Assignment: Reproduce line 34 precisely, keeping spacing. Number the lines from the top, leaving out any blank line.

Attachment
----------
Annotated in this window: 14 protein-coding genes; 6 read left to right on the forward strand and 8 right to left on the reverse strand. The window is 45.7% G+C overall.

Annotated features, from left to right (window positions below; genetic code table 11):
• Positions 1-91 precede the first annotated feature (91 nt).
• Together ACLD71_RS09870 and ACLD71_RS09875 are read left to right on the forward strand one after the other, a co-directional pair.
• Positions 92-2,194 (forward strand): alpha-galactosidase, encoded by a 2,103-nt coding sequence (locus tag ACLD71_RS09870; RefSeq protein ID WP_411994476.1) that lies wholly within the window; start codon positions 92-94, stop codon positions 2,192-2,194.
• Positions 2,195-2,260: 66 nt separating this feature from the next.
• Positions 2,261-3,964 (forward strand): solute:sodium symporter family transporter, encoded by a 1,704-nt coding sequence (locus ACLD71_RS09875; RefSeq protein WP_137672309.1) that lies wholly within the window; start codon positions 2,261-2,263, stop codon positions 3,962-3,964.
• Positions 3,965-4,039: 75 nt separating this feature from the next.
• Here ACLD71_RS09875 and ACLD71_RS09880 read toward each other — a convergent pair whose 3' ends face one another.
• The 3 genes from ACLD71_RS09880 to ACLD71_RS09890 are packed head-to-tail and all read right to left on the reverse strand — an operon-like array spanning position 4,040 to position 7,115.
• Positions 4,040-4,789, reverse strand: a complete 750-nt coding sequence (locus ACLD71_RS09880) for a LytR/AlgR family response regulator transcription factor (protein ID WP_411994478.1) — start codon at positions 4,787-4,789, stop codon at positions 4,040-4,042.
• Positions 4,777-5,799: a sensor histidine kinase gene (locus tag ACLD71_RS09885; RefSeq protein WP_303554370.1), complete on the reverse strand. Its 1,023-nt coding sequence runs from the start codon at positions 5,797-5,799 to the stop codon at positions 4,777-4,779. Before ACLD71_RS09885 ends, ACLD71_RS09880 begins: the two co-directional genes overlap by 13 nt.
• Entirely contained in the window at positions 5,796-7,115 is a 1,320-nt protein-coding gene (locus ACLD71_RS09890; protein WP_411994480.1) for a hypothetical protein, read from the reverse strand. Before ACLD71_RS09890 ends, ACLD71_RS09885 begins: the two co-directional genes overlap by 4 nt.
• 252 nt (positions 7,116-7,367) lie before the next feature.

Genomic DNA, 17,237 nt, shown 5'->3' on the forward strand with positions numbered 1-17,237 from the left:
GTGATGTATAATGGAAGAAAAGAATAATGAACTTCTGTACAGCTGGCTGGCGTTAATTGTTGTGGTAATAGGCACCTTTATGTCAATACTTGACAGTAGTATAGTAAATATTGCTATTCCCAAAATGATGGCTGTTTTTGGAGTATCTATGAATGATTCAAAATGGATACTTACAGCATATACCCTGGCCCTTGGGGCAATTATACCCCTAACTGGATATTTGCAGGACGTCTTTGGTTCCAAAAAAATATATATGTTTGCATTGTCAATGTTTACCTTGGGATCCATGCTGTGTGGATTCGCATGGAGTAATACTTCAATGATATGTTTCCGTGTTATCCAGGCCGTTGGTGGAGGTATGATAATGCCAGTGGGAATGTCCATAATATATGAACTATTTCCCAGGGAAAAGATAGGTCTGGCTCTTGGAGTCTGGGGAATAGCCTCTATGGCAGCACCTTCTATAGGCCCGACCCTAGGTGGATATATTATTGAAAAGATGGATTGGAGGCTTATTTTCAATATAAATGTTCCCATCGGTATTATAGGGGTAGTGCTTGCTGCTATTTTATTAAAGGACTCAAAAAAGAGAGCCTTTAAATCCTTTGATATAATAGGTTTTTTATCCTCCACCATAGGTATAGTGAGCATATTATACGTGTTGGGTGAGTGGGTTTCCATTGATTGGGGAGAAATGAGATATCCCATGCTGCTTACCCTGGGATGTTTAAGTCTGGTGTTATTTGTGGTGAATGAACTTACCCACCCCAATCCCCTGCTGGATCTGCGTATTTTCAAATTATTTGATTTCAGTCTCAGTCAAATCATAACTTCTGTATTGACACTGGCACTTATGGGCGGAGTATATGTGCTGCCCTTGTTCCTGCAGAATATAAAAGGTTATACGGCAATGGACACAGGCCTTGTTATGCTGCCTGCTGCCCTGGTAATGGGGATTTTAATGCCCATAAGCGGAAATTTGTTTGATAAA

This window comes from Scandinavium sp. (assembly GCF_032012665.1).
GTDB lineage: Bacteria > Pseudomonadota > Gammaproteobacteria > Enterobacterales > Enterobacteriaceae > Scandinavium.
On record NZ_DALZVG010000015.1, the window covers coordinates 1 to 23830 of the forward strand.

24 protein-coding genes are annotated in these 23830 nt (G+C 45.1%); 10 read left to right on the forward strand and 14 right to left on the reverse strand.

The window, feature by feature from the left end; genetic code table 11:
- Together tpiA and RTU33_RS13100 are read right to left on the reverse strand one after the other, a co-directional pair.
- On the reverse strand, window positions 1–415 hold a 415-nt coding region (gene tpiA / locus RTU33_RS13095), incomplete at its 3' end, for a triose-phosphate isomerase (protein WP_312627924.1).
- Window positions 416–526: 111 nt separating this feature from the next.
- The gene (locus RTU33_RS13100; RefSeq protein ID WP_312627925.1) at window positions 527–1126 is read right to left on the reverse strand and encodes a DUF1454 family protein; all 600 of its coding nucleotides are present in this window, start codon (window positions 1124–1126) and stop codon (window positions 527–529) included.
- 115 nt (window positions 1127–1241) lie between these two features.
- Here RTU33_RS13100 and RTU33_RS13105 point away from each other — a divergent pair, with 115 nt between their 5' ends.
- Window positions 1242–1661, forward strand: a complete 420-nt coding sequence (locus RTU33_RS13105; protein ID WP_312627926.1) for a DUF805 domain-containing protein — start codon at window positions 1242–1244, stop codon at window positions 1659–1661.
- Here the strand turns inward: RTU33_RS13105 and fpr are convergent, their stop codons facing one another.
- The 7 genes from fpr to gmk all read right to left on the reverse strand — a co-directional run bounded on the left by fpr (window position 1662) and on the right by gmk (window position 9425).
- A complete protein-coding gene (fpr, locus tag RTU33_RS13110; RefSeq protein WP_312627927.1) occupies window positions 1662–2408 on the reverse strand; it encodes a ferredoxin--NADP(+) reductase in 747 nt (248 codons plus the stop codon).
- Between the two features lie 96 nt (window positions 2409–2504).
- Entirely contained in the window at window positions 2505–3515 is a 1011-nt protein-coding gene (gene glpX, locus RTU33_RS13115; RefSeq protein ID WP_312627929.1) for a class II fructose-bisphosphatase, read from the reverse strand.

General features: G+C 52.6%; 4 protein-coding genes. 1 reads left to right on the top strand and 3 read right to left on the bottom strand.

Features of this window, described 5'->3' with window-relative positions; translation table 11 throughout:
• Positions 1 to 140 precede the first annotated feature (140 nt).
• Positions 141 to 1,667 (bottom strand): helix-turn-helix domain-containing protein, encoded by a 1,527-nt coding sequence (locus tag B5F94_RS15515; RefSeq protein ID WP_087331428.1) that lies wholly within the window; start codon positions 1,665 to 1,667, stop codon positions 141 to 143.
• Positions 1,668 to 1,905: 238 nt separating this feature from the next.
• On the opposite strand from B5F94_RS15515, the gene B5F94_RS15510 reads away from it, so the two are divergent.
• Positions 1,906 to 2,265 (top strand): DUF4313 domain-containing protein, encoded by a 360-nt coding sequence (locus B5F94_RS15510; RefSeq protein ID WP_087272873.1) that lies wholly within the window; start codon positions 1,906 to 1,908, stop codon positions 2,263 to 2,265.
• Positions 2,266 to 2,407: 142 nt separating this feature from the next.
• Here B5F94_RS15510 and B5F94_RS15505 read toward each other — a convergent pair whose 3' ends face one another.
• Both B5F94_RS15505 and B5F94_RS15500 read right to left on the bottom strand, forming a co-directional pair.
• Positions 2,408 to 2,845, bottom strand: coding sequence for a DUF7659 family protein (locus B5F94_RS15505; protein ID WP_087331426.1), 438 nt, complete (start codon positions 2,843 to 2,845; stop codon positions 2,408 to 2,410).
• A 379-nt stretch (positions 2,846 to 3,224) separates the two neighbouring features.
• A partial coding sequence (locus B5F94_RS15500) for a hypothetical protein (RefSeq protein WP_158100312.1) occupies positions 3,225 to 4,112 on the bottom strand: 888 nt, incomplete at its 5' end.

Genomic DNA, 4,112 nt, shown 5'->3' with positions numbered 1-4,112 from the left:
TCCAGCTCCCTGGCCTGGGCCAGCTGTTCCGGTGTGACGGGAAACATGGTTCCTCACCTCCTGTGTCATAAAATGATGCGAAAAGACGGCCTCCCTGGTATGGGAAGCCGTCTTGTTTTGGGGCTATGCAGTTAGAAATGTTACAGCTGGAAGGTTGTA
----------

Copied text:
General features: G+C 52.6%; 4 protein-coding genes. 1 reads left to right on the top strand and 3 read right to left on the bottom strand.